How the iPhone 12 will impact mmWave adoption

Consumers and carriers will both benefit from the inclusion of mmWave support in the iPhone 12

From the perspective of NI’s Head of Semiconductor Marketing David Hall, the release of the iPhone 12, which supports both sub-6 GHz and millimeter wave (mmWave) 5G, will significantly accelerate network deployments of mmWave infrastructure.

“What we saw from Apple is clear commitment to deploy mmWave devices in the U.S.,” he said, adding that this decision will provide higher upload and download speeds for consumers while also giving carriers the ability to expand network capacity in the future.

RCR Wireless News spoke further with Hall to dive deeper into how the iPhone 12 will impact the deployment and adoption of mmWave in the U.S., specifically, as well as why Apple joined the 5G game when it did.

Why is the iPhone 12 so important for mmWave?

Hall: The iPhone 12 is critical for mmWave because of the motivation it provides for carriers like Verizon and AT&T to begin deploying more widespread 5G mmWave infrastructure. Think about the user experience with today’s advanced 4G and sub-6 GHz 5G networks. Many users in well-served urban environments can routinely see 50 Mbps to 100 Mbps download speeds on their mobile phones today. That’s akin to broadband internet speeds one is accustomed to seeing from wired internet service provider on their mobile phones. These throughput levels are sufficient to handle 99% of applications on mobile devices.  In fact, if you look at the scenarios where users need more than 100 Mb/s, most of the scenarios are in-home applications like broadband internet for in-home use.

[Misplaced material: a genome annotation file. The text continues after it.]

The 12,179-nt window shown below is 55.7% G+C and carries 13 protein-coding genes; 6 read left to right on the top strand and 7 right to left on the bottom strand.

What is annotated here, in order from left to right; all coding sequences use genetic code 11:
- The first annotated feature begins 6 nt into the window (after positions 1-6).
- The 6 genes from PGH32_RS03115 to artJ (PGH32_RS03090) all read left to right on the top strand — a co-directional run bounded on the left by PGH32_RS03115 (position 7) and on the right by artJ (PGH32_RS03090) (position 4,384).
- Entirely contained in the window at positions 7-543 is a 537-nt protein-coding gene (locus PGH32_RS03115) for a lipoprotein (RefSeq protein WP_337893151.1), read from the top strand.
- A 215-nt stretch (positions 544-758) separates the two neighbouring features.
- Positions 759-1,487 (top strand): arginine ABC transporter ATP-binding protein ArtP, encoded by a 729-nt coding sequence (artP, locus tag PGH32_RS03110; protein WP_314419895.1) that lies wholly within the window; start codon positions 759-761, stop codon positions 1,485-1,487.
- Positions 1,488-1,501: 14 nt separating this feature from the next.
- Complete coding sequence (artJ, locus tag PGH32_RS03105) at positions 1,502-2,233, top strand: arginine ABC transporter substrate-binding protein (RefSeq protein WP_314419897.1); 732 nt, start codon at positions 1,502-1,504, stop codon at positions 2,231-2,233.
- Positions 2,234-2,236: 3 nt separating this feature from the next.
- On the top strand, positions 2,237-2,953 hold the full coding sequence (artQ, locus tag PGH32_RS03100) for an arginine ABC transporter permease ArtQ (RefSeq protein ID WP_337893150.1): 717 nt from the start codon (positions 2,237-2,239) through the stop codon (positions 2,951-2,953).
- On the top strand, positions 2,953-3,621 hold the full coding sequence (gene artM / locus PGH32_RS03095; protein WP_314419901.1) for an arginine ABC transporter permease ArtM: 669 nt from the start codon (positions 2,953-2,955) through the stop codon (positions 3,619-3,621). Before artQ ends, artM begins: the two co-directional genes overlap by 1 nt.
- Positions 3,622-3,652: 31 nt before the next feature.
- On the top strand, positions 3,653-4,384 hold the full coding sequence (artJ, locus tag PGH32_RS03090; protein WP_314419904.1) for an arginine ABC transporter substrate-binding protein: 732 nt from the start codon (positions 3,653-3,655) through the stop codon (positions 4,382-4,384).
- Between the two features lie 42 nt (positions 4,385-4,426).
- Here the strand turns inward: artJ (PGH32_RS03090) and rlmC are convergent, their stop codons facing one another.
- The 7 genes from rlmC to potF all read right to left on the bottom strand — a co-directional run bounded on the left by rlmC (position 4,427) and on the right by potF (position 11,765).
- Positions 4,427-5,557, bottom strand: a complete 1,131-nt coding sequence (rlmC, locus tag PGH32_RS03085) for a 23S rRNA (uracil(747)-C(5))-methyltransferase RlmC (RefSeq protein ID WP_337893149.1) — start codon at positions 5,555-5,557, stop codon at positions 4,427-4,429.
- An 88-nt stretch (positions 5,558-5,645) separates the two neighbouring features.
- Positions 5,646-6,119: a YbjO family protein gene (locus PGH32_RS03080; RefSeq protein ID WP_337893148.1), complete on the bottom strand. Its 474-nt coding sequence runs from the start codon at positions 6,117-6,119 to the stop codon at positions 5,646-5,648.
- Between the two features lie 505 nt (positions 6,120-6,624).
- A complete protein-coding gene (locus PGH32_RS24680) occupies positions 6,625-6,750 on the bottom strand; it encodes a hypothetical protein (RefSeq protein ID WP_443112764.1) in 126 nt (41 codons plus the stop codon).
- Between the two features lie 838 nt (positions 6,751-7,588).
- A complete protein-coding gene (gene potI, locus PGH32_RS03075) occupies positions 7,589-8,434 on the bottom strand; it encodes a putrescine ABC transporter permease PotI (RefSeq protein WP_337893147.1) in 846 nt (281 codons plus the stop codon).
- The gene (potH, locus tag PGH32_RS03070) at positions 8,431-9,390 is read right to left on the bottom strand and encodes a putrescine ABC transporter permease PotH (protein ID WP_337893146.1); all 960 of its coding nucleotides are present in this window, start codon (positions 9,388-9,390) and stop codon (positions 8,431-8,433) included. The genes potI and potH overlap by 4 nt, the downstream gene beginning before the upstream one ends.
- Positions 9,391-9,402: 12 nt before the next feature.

Thus, the reason why Apple’s decisions to provide a mmWave radio in all US-model phones is so critical is because it provides the carriers a massive incentive to begin deploying mmWave infrastructure. The sheer fact that the iPhone 12 now has mmWave means that over the next 12-18 months, the order of 50 million or more mmWave-enabled phones will begin to flood the U.S. market. With the prospect of such massive increase in mmWave-enabled phones present in the U.S. marketplace, carriers will now have the ability to expand overall network capacity by deploying mmWave infrastructure.

Here, the benefit of 5G mmWave is the ability to support more high-throughput users simultaneously. Even if a user doesn’t actually need 500 Mbps of data, the ability to provide that level of throughput means that the user can be serviced more quickly or it means that the carrier can supply a larger number of simultaneous high-throughput users.

Is its support of mmWave unusual? There are plenty of 5G smartphones on the market, but do most of them not support mmWave bands?

Hall: Not really — and it’s somewhat in keeping with Apple’s historical timing. If you look at the history of when iPhones added 4G or 5G capability, they’ve typically lagged other competitors by 6-12 months, opting to prioritize other features instead. One thing that is unique about this announcement is that Apple is currently the only vendor that requires users buying the latest phone model to buy a mmWave radio, and this is — at least for now — different than Samsung’s approach. For example, the Samsung S20 offers mmWave Radio capabilities, but only on their higher end models.